Cruz’s commitment to fighting his establishment Senate colleagues over the last four years made him seem trustworthy in the eyes of conservatives. And it allowed him to play the long game: he set up a ground operation in Iowa and Wisconsin so sophisticated and with so much conservative-movement volunteer depth that it made Trump seem like a Catskills comic playing hotel ballrooms.
Ted Cruz is closer now to his lifelong goal than he’s ever been. And Donald Trump is the final rich popular kid standing in his way. Cruz is not one to be taken lightly at this moment.
He Needs To Learn What The Establishment Really Is And How It Works
The establishment is getting behind Ted Cruz right now in order to keep Trump below 1,237 delegates. That was the case in Wisconsin, where the Club for Growth ran an ad spelling the strategy out in no uncertain terms (after Trump claims he denied the Club a $1 million “extortion” bounty). Will the establishment stick with Cruz on the second ballot in Cleveland or turn on him and try to get Paul Ryan nominated? That remains to be seen.
But right now the conservative movement and the establishment are allied, and that is a very powerful force working in Cruz’s favor. But here’s the thing, and it’s the reason why Trump can’t brush the “establishment” off so easily: the conservative movement and the establishment have kind of always been allied.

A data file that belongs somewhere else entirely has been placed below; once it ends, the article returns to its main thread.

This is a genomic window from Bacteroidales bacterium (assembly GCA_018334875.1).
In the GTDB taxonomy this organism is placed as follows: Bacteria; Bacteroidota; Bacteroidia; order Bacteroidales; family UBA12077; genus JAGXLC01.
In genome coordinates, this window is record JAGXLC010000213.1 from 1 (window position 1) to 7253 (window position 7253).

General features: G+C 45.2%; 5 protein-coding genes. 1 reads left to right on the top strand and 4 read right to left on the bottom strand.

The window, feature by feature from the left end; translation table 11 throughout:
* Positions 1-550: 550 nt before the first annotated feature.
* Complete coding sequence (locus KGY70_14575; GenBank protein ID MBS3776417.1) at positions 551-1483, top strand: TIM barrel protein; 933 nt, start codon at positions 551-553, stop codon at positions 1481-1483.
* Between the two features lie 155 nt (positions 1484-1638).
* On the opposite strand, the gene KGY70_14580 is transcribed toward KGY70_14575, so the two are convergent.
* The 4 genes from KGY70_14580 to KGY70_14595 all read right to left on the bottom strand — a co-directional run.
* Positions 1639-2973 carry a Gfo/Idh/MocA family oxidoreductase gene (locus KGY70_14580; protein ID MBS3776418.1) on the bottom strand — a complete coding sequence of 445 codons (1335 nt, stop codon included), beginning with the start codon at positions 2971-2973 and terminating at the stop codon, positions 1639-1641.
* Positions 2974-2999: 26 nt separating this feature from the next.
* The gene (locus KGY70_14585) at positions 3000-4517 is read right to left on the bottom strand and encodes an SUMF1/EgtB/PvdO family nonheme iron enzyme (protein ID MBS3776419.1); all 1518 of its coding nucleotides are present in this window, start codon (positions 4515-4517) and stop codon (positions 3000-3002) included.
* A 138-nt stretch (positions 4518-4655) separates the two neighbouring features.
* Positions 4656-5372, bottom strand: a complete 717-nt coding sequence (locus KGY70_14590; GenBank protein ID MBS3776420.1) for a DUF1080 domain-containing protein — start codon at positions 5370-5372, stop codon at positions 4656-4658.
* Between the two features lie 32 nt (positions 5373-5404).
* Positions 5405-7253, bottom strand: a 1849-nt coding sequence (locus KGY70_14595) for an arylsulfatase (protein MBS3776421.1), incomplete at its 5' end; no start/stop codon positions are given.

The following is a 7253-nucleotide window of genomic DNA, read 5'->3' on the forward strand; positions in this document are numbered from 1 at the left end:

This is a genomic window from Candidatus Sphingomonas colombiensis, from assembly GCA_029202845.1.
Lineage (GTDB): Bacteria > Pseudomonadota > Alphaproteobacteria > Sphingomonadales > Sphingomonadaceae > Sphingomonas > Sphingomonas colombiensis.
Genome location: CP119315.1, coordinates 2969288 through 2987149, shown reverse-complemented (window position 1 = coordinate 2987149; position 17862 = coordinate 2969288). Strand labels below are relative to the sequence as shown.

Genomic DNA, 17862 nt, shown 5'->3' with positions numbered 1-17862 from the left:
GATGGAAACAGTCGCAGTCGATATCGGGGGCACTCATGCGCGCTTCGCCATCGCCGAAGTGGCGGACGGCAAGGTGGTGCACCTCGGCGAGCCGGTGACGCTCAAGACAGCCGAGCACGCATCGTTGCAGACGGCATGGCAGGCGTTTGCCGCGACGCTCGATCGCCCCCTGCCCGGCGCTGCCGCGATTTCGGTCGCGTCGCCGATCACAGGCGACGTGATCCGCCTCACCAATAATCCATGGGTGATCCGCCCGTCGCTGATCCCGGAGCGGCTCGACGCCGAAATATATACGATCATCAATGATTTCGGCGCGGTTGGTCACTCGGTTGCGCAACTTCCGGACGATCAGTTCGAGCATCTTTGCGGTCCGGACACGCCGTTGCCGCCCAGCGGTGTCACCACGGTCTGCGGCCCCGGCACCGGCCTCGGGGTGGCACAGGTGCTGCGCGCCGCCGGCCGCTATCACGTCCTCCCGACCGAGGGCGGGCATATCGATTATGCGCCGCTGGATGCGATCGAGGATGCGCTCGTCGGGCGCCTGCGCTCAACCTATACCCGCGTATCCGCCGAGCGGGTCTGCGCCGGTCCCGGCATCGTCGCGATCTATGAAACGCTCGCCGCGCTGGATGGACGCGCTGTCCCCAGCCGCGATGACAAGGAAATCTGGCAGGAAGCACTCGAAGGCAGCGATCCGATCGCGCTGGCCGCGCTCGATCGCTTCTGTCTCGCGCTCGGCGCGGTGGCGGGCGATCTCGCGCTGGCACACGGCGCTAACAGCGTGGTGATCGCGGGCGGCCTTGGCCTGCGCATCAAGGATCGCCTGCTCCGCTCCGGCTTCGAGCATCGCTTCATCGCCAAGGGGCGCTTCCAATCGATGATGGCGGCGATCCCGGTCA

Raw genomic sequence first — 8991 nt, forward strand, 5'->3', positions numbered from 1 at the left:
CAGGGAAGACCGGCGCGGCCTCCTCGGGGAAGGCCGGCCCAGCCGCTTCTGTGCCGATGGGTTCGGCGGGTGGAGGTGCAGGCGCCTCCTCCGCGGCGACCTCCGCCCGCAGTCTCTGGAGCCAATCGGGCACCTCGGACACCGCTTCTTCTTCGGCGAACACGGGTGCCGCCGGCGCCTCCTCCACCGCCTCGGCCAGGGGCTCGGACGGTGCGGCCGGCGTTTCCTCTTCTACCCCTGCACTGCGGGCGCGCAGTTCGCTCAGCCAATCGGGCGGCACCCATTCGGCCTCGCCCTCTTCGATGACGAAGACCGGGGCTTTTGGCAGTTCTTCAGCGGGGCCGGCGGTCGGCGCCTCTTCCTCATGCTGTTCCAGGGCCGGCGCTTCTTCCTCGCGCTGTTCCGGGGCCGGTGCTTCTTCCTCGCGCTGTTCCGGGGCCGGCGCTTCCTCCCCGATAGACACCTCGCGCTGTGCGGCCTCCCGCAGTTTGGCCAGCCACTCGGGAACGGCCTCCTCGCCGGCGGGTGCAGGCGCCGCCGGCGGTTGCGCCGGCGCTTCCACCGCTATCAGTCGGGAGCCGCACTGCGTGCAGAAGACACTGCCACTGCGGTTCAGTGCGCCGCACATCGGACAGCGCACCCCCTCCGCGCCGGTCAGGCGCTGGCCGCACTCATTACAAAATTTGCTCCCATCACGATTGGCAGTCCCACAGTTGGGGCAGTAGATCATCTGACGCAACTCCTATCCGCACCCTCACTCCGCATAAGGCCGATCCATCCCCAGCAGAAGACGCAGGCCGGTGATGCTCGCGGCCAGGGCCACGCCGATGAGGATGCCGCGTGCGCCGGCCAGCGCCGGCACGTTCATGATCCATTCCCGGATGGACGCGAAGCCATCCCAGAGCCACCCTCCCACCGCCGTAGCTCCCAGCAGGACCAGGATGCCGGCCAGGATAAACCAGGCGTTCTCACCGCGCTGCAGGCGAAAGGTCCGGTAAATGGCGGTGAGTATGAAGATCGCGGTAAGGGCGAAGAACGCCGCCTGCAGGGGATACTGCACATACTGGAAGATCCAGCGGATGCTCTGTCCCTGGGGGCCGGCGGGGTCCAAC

Connsider for a moment this rare 2011 interview with Cruz at a RedState gathering back when Cruz was still a longshot to win his Texas Senate primary:
Conservatives and grassroots activists and tea party leaders in Texas and nationally unite around the campaign,” Cruz said. “At the national level, we’ve seen Freedomworks, Club for Growth, and Madison Project all endorse the campaign. And four stalwart conservatives in the U.S. Senate: Senator Jim DeMint, Senator Mike Lee, Senator Rand Paul, and Senator Pat Toomey all endorsing the campaign.
Club for Growth, which Cruz said was “fighting the good fight,” is part of the Washington establishment. Freedomworks CEO Adam Brandon told conservative activists in so many words not to support Trump. Jim DeMint now runs The Heritage Foundation, a bastion of the conservative movement, the establishment, or perhaps the ground where those things overlap, depending on who you ask. The Madison Project sponsored The Resurgent, a site run by fierce anti-Trump commentator Erick Erickson, who is trying to broker the convention with former Bush administration official Bill Wichterman.